If you are having problems starting Windows Vista, then your first step is to use the automated repair tool called Startup Repair. Startup Repair is a diagnostic tool that can be accessed via the Windows Recovery Environment. In order to start the Windows Recovery Environment you must boot your computer off of the Windows Vista DVD that you purchased or that came with your computer. To start this process, insert the Vista DVD into your DVD drive and turn your computer on. Your computer will start and you should see your BIOS listing your hardware and other information. When that information is cleared, your computer will see that a bootable DVD is inserted and present a prompt similar to Figure 1 below.

 

To the best of my knowledge, without the installation disc or being able to boot normally or in Safe Mode you can't access the startup repair or command options.


Edited by dc3, 18 July 2014 - 01:03 PM.

Family and loved ones will always be a priority in my daily life.  You never know when one will leave you.

 

 

 

 


#12 zingo156

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Posted 18 July 2014 - 01:10 PM

I believe the Dell Inspiron 15xx series had a recovery partition with a few recovery options. If I recall correctly on the 1525 and 1545 in the dell recovery options menu there was an option for using command prompt.

 

If the restore partition is still working, when you go to the advanced boot options menu using F8 and select repair, it should boot to the dell factory restore partition and load the recovery options. From the dell menu, there may be a way to launch command prompt. It has been a while since I have used a 1525 or 1545 so I could be wrong.


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#13 zingo156

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Posted 18 July 2014 - 01:18 PM

IGNORE THE RED ARROW, click on command prompt if you have the menu shown below in the link, then run the commands posted above.

 

This is the menu I am thinking of: http://www.google.com/imgres?imgurl=http%3A%2F%2Fwww.lancelhoff.com%2Fwp-content%2Fuploads%2F2009%2F01%2Fdell-factory-image-restore.jpg&imgrefurl=http%3A%2F%2Fwww.lancelhoff.com%2Frestore-dell-studio-to-factory-settings%2F&h=400&w=449&tbnid=waNwuQnf3wRmwM%3A&zoom=1&docid=3K3Bim8tPUhOQM&ei=Q2TJU-ikItCmyASv34JA&tbm=isch&ved=0CB0QMygBMAE&iact=rc&uact=3&dur=550&page=1&start=0&ndsp=20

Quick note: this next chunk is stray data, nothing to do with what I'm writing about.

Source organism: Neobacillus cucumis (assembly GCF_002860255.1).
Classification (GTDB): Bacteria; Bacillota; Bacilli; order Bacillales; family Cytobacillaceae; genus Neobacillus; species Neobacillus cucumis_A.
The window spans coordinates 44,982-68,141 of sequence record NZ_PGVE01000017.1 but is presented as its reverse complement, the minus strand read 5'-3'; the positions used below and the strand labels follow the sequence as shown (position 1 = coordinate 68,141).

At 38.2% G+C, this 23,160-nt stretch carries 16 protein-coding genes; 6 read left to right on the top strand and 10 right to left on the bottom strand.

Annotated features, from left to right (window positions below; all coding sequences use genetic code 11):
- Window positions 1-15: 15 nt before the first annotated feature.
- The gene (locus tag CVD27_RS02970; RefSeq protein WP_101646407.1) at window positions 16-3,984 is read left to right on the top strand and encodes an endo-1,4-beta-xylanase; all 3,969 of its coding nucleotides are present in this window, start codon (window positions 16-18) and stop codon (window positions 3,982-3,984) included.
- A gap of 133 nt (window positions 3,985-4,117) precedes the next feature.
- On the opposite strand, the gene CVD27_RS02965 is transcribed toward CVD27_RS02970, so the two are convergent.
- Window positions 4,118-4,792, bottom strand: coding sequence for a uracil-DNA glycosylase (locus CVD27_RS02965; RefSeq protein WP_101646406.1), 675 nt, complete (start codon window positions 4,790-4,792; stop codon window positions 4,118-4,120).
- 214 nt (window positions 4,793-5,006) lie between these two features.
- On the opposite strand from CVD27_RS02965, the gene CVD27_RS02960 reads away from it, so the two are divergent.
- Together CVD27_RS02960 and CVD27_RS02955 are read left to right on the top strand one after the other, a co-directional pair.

Command prompt may be in the list.


Edited by zingo156, 18 July 2014 - 01:26 PM.

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#14 dc3

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Posted 18 July 2014 - 01:43 PM

I see, this is an addition to the Advanced Boot Options from Dell.

 

I did find confirmation that it does list the Repair options and that it will access the System Recovery Options.  But I can't find any information indicating that these are the same Windows options which requires the installation disk to access.

 

I guess we will find out. 


Family and loved ones will always be a priority in my daily life.  You never know when one will leave you.

 

 

 

 


#15 zingo156

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Posted 18 July 2014 - 01:49 PM

I see, this is an addition to the Advanced Boot Options from Dell.

 

I did find confirmation that it does list the Repair options and that it will access the System Recovery Options.  But I can't find any information indicating that these are the same Windows options which requires the installation disk to access.

 

I guess we will find out. 

It was an addition that dell did.

 

It seems like what they did was create an image of the disc for their recovery partition and then included a link to the dell factory restore option added to the stock windows recovery options at the bottom.

 

Every dell computer that I worked on that had Vista or newer with the recovery partition intact, had the recovery options menu. If the computer was reloaded from a disc and the partitions deleted then the disc would be required.

 

As far as I could tell dells recovery partition had the same windows recovery options you would find on the disc.


Edited by zingo156, 18 July 2014 - 01:52 PM.